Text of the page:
Maine is the hottest team in Hockey East, riding a six-game winning streak and a nine-game unbeaten streak. Quick, though — can you guess which squad has won three in a row as well as six of its last seven and seven of its last nine?
UNH? Almost. The Wildcats have an identical record over the last seven or nine games, but they have only won two in a row. Northeastern has put together a three-game winning streak of its own, but that was on the heels of a three-game losing streak.
If you guessed UMass-Amherst without consulting a schedule or standings page, go the head of the class.
Just days after Dartmouth upset then-No. 1 BC last week, the Minutemen pounded the Big Green by the startling margin of 7-2. For good measure, they beat coach Don “Toot” Cahoon’s former team, Princeton, 5-3 the next day.
All of this is a far cry from last season, when the Minutemen struggled to score, failed to win a single game after January 26, and left Cahoon almost beside himself with frustration at their undisciplined play.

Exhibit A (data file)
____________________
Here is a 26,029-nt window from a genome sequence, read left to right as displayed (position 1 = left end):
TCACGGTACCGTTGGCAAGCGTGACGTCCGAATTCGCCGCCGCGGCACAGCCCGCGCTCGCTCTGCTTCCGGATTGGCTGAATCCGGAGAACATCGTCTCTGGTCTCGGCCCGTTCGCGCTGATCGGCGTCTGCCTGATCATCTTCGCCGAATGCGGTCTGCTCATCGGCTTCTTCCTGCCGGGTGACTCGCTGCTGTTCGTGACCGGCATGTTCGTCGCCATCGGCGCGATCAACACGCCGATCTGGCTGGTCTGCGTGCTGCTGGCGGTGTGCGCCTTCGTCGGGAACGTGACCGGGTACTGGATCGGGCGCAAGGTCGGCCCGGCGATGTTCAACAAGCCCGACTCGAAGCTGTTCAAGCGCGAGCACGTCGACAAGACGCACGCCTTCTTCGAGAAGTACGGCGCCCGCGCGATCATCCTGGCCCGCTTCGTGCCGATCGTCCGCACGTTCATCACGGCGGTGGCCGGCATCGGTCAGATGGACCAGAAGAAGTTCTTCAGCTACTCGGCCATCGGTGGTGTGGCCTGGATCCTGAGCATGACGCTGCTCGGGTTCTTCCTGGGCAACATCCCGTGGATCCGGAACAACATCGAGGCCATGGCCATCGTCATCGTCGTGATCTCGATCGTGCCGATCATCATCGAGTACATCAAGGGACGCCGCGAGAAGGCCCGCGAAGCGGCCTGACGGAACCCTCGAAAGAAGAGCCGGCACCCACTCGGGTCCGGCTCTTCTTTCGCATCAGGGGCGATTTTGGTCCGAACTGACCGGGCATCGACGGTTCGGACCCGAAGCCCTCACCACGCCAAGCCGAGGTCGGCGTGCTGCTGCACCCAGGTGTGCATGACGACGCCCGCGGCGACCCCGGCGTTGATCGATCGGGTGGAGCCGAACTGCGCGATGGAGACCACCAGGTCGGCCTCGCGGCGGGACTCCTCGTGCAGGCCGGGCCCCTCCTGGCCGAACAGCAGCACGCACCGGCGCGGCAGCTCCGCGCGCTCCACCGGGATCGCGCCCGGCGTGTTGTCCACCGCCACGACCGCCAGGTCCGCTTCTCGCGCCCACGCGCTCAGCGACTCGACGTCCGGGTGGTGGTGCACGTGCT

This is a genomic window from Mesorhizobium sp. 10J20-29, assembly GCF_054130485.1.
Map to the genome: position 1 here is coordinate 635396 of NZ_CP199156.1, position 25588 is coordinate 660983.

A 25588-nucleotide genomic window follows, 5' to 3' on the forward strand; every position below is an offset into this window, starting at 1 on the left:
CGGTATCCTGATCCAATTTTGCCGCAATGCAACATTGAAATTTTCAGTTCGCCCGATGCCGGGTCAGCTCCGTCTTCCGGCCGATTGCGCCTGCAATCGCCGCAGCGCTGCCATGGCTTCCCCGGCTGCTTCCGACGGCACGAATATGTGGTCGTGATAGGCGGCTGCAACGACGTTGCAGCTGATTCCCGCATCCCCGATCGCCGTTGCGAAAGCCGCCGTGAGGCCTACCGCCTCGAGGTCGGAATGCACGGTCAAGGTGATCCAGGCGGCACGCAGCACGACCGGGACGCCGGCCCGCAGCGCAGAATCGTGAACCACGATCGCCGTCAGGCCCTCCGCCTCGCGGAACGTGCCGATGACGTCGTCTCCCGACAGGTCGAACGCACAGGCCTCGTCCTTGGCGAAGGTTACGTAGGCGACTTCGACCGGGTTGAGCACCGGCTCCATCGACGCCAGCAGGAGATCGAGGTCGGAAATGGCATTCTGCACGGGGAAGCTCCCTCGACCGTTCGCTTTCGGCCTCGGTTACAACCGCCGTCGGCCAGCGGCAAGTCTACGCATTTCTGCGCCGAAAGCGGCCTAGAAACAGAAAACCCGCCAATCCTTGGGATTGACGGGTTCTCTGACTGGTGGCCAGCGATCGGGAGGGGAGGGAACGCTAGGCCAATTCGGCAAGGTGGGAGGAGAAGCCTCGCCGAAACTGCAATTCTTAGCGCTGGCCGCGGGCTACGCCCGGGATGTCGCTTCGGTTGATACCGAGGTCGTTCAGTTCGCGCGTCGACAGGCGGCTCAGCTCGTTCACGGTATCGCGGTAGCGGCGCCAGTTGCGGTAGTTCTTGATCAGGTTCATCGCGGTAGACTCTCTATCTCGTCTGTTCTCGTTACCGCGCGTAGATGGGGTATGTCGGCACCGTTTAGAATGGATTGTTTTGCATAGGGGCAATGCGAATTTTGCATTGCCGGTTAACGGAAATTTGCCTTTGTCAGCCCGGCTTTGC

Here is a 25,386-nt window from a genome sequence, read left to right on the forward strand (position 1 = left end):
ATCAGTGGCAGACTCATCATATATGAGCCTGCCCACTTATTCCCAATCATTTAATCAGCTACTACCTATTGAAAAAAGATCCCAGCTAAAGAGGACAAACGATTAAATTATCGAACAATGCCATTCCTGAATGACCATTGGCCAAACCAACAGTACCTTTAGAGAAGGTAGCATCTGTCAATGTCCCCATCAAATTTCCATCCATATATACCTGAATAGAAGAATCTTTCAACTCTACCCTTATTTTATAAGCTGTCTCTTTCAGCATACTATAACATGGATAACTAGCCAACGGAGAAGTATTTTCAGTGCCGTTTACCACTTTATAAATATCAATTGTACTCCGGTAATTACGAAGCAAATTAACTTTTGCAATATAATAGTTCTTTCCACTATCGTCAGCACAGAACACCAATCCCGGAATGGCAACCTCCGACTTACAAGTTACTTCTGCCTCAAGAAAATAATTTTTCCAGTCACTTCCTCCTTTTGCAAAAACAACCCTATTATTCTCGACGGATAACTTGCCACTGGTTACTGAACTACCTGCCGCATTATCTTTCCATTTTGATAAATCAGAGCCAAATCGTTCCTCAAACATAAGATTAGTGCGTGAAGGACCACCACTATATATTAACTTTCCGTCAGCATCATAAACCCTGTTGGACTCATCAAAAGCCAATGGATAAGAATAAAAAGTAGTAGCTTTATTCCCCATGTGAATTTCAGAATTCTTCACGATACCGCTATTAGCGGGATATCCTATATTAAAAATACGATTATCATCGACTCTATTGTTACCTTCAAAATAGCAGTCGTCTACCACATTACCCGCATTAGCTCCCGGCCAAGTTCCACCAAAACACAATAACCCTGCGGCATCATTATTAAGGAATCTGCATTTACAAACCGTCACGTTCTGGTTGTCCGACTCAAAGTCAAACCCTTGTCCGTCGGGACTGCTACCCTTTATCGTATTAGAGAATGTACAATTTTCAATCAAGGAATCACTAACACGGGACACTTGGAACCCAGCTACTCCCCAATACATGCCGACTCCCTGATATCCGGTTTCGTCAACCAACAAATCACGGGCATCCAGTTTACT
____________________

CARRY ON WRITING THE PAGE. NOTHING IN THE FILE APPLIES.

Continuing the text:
“I think we’re certainly moving in the right direction,” Cahoon said. “Discipline’s a huge factor in the success of any college hockey team, and we seem to be a little more clear on what’s acceptable-type play and what’s unacceptable, so I’m happy on that front.”
But 12 goals in two days? Eighteen goals in their last three games? This year’s recruits are showing that it’s possible to lure some scoring punch to Amherst. Freshmen Stephen Werner is leading the team with seven goals and eight assists for 15 points in 13 games, while fellow frosh Matt Anderson is tied for second with senior Tim Turner with 13 points in 13 games.
Freshman Gabe Winer has given the Minutemen good quality between the pipes, and his defense has made things easier by bringing down the totals of opposing shots this season.
It appears that the recruiting message from Cahoon and his staff is resonating with some talented players.